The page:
It’s incredible that it took four decades, but we finally got a good Halloween sequel. Having spent the summer prior watching every film in the series, I had zero expectations for this new installment. The lore of the Halloween series is downright comedic, and it was an act of wisdom that David Gordon-Green and co. decided to retcon all of the sequels, leaving this and the 1978 original canon. The end result is something surprisingly well done. To me, what made Michael Myers the quintessential horror icon is the lack of information. We don’t know what motivates him to kill, or if he even gets pleasure from it. He is the embodiment of pure evil, and that’s reason enough to be frightened. Halloween 2018 knows this, and delivers the most satisfying portrayal of Michael Myers to date. The tracking shot of Michael Myers going from house to house is worth the price of admission. Though there’s some questionable comedy (“I got peanut butter on my penis!”), and some truly baffling character decisions that grinds the film to a complete halt at one point, Jamie Lee Curtis’ homecoming to the series breathes new life into the once dead franchise, with a phenomenal score by series creator John Carpenter to boot.
Agent Burns: [to Charlie and Bumblebee] Don’t run. Do *not* run.
[Bumblebee runs off, carrying Charlie]
Agent Burns: She ran.
After twelve years and five horrifically dated films, the Transformers series finally netted a good, at times great entry. Being notorious for its portrayal of its women and the damsels they play, the inclusion of Hailee Steinfeld as the lead Charlie is more-than-welcome change of pace. It’s quite the testament to this film for being able to stand on its own, while belittling the crass humor and racist undertones that Michael Bay’s films ravished in. Steinfeld is typically fantastic, playing a wide range of emotion to perfection, once again showing us that she’s an actress to look out for. John Cena is reliably charismatic, though a little offputting in the more serious scenes with his character, which is ironic considering the sheer mass of the man. The title character is done lovingly, with director Travis Knight conducting a Transformer story that actually does the original cartoon justice, implementing a tone that evokes adolescent wonder reminiscent of ET (to a certain fault). In the end, though it’s not as flashy or explosion filled as its predecessors, Bumblebee has its feet on the grown, delivering a down-to-earth film that isn’t focused on its ludicrous action, and instead acts as a much needed breath of fresh air for the series.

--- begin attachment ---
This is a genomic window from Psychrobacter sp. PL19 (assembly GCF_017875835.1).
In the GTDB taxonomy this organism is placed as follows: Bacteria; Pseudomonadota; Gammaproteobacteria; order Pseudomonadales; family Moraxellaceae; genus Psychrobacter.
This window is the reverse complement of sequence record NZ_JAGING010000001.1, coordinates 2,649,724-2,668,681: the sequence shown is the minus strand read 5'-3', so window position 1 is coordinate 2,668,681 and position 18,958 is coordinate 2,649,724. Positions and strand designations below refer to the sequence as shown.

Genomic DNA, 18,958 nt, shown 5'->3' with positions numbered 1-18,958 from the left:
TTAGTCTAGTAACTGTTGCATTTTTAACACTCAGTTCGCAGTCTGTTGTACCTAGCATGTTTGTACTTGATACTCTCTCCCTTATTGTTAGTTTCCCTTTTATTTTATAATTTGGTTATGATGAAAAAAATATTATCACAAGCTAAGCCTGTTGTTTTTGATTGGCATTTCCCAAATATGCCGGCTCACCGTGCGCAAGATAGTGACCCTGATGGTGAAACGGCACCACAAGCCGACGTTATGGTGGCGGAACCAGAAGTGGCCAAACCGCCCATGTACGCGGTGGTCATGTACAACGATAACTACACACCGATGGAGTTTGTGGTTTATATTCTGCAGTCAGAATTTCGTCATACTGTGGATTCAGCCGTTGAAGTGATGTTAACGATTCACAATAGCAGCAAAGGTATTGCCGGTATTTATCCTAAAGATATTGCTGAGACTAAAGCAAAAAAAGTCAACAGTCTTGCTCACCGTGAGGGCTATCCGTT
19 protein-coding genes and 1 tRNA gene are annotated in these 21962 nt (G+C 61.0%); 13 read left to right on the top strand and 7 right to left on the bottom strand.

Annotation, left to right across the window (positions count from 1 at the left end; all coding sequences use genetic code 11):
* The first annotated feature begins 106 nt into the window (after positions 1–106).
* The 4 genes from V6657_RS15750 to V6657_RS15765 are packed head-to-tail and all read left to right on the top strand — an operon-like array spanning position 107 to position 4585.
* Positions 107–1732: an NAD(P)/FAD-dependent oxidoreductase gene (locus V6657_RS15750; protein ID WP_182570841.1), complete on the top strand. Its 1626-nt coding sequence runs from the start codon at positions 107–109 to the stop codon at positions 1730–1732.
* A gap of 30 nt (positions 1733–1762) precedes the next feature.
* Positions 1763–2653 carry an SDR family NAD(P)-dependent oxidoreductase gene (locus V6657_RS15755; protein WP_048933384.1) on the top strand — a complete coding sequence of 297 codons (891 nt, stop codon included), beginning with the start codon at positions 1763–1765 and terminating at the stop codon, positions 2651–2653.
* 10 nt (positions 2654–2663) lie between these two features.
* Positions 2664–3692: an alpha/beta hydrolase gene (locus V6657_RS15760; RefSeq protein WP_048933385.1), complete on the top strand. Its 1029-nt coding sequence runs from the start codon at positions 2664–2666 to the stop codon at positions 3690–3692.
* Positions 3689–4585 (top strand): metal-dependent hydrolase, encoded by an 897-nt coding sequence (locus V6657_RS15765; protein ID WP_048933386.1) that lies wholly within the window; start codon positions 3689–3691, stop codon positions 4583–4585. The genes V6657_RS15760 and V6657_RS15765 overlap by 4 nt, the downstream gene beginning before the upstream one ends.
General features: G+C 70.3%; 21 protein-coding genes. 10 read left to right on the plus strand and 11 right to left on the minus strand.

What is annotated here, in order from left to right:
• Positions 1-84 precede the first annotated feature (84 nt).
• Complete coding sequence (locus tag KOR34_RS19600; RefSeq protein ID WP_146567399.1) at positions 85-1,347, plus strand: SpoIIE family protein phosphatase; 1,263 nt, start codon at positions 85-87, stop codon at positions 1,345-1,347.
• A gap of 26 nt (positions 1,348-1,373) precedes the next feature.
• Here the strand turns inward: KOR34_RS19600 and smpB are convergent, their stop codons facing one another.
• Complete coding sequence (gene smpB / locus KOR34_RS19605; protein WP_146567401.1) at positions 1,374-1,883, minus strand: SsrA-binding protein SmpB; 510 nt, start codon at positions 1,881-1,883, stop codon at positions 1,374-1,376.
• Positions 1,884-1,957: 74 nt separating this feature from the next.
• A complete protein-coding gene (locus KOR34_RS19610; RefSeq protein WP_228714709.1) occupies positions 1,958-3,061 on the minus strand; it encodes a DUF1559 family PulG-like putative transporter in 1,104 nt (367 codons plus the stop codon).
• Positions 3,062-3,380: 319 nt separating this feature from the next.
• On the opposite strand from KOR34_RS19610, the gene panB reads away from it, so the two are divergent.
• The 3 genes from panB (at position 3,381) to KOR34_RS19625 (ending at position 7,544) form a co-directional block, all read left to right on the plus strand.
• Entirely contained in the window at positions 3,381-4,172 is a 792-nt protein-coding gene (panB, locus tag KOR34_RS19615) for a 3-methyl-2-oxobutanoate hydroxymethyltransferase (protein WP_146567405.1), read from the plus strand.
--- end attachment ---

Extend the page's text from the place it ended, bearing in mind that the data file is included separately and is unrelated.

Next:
David Kim: I didn’t know her. I didn’t know my daughter.
A huge temptation when making a movie is to end up being preachy. Every film has a message, an intention, sure, but that message is almost always conveyed best when its conveyed with subtlety. Searching is very much a cautionary tale concerning social media and the prevalent and constant dangers it can produce with ease. However, there was no point where the message overwhelmed or stole the narrative’s momentum, telling a story of a father desperately looking for his missing daughter. John Cho delivers a career best performance, perfectly invoking the confusion, uncertainty, anger, anguish that his character is burdened with throughout the film. The main surprise here is the near perfect and terrifying portrayal of social media websites and the dreadful trends we all see on our feed. This isn’t pandering, though it easily could’ve been, and instead portrays those trends and regularities with the terror and oddness that, deep down inside, we all know it to be.